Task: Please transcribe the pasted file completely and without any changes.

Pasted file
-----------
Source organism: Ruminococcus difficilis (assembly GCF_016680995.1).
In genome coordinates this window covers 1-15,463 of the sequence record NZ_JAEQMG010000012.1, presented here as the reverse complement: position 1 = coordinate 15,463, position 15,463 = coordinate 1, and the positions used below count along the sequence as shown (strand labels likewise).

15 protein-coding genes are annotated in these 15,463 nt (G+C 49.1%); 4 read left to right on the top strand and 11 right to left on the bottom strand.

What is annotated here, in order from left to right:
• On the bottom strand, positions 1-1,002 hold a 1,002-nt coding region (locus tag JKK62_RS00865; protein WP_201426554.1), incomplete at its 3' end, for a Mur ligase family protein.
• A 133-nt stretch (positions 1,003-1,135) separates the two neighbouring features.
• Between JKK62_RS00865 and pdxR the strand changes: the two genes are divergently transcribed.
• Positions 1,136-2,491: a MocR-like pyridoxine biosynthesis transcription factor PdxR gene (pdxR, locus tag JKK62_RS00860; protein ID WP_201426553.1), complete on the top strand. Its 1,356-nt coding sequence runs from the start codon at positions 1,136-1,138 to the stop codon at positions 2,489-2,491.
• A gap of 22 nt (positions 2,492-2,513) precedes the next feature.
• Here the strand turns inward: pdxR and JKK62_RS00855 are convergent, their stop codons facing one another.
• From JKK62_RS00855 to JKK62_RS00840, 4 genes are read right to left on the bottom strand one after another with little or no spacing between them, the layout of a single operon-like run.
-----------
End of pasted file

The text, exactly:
Source organism: Ruminococcus difficilis (assembly GCF_016680995.1).
In genome coordinates this window covers 1-15,463 of the sequence record NZ_JAEQMG010000012.1, presented here as the reverse complement: position 1 = coordinate 15,463, position 15,463 = coordinate 1, and the positions used below count along the sequence as shown (strand labels likewise).

15 protein-coding genes are annotated in these 15,463 nt (G+C 49.1%); 4 read left to right on the top strand and 11 right to left on the bottom strand.

What is annotated here, in order from left to right:
• On the bottom strand, positions 1-1,002 hold a 1,002-nt coding region (locus tag JKK62_RS00865; protein WP_201426554.1), incomplete at its 3' end, for a Mur ligase family protein.
• A 133-nt stretch (positions 1,003-1,135) separates the two neighbouring features.
• Between JKK62_RS00865 and pdxR the strand changes: the two genes are divergently transcribed.
• Positions 1,136-2,491: a MocR-like pyridoxine biosynthesis transcription factor PdxR gene (pdxR, locus tag JKK62_RS00860; protein ID WP_201426553.1), complete on the top strand. Its 1,356-nt coding sequence runs from the start codon at positions 1,136-1,138 to the stop codon at positions 2,489-2,491.
• A gap of 22 nt (positions 2,492-2,513) precedes the next feature.
• Here the strand turns inward: pdxR and JKK62_RS00855 are convergent, their stop codons facing one another.
• From JKK62_RS00855 to JKK62_RS00840, 4 genes are read right to left on the bottom strand one after another with little or no spacing between them, the layout of a single operon-like run.